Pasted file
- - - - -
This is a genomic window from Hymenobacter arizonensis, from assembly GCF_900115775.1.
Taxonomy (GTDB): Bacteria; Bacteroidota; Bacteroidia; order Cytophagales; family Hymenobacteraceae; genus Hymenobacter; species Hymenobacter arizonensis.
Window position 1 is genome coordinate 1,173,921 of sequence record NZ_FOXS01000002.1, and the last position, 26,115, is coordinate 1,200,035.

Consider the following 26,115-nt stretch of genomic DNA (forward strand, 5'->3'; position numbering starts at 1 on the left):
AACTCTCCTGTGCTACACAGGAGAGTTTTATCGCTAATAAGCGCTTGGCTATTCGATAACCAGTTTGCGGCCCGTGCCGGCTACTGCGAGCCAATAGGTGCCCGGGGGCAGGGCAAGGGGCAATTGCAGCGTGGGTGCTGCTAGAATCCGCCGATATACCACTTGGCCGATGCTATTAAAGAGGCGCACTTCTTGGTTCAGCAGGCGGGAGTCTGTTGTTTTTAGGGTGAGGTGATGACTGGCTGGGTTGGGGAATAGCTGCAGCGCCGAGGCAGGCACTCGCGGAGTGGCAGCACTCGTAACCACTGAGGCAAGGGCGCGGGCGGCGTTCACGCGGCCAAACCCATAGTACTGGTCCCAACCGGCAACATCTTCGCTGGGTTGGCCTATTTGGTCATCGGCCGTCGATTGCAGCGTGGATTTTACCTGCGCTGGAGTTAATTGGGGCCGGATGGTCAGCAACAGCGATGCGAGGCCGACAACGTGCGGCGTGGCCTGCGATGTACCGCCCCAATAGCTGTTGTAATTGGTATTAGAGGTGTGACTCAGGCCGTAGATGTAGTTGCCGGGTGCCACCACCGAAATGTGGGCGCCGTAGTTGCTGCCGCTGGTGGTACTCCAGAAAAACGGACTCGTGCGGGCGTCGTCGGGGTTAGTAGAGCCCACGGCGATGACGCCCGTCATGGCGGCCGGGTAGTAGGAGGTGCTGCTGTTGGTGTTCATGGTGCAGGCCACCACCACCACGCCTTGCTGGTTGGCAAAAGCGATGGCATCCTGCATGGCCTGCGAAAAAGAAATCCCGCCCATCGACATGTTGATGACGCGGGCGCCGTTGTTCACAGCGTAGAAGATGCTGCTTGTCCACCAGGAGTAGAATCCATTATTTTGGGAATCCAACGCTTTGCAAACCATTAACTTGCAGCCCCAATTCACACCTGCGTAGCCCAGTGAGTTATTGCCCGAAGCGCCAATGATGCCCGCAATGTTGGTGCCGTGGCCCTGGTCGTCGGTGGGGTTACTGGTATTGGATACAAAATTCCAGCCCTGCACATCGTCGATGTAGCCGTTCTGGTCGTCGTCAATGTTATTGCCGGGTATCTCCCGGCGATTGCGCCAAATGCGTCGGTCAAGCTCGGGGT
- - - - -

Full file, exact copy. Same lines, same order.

This is a genomic window from Hymenobacter arizonensis, from assembly GCF_900115775.1.
Taxonomy (GTDB): Bacteria; Bacteroidota; Bacteroidia; order Cytophagales; family Hymenobacteraceae; genus Hymenobacter; species Hymenobacter arizonensis.
Window position 1 is genome coordinate 1,173,921 of sequence record NZ_FOXS01000002.1, and the last position, 26,115, is coordinate 1,200,035.

Consider the following 26,115-nt stretch of genomic DNA (forward strand, 5'->3'; position numbering starts at 1 on the left):
AACTCTCCTGTGCTACACAGGAGAGTTTTATCGCTAATAAGCGCTTGGCTATTCGATAACCAGTTTGCGGCCCGTGCCGGCTACTGCGAGCCAATAGGTGCCCGGGGGCAGGGCAAGGGGCAATTGCAGCGTGGGTGCTGCTAGAATCCGCCGATATACCACTTGGCCGATGCTATTAAAGAGGCGCACTTCTTGGTTCAGCAGGCGGGAGTCTGTTGTTTTTAGGGTGAGGTGATGACTGGCTGGGTTGGGGAATAGCTGCAGCGCCGAGGCAGGCACTCGCGGAGTGGCAGCACTCGTAACCACTGAGGCAAGGGCGCGGGCGGCGTTCACGCGGCCAAACCCATAGTACTGGTCCCAACCGGCAACATCTTCGCTGGGTTGGCCTATTTGGTCATCGGCCGTCGATTGCAGCGTGGATTTTACCTGCGCTGGAGTTAATTGGGGCCGGATGGTCAGCAACAGCGATGCGAGGCCGACAACGTGCGGCGTGGCCTGCGATGTACCGCCCCAATAGCTGTTGTAATTGGTATTAGAGGTGTGACTCAGGCCGTAGATGTAGTTGCCGGGTGCCACCACCGAAATGTGGGCGCCGTAGTTGCTGCCGCTGGTGGTACTCCAGAAAAACGGACTCGTGCGGGCGTCGTCGGGGTTAGTAGAGCCCACGGCGATGACGCCCGTCATGGCGGCCGGGTAGTAGGAGGTGCTGCTGTTGGTGTTCATGGTGCAGGCCACCACCACCACGCCTTGCTGGTTGGCAAAAGCGATGGCATCCTGCATGGCCTGCGAAAAAGAAATCCCGCCCATCGACATGTTGATGACGCGGGCGCCGTTGTTCACAGCGTAGAAGATGCTGCTTGTCCACCAGGAGTAGAATCCATTATTTTGGGAATCCAACGCTTTGCAAACCATTAACTTGCAGCCCCAATTCACACCTGCGTAGCCCAGTGAGTTATTGCCCGAAGCGCCAATGATGCCCGCAATGTTGGTGCCGTGGCCCTGGTCGTCGGTGGGGTTACTGGTATTGGATACAAAATTCCAGCCCTGCACATCGTCGATGTAGCCGTTCTGGTCGTCGTCAATGTTATTGCCGGGTATCTCCCGGCGATTGCGCCAAATGCGTCGGTCAAGCTCGGGGT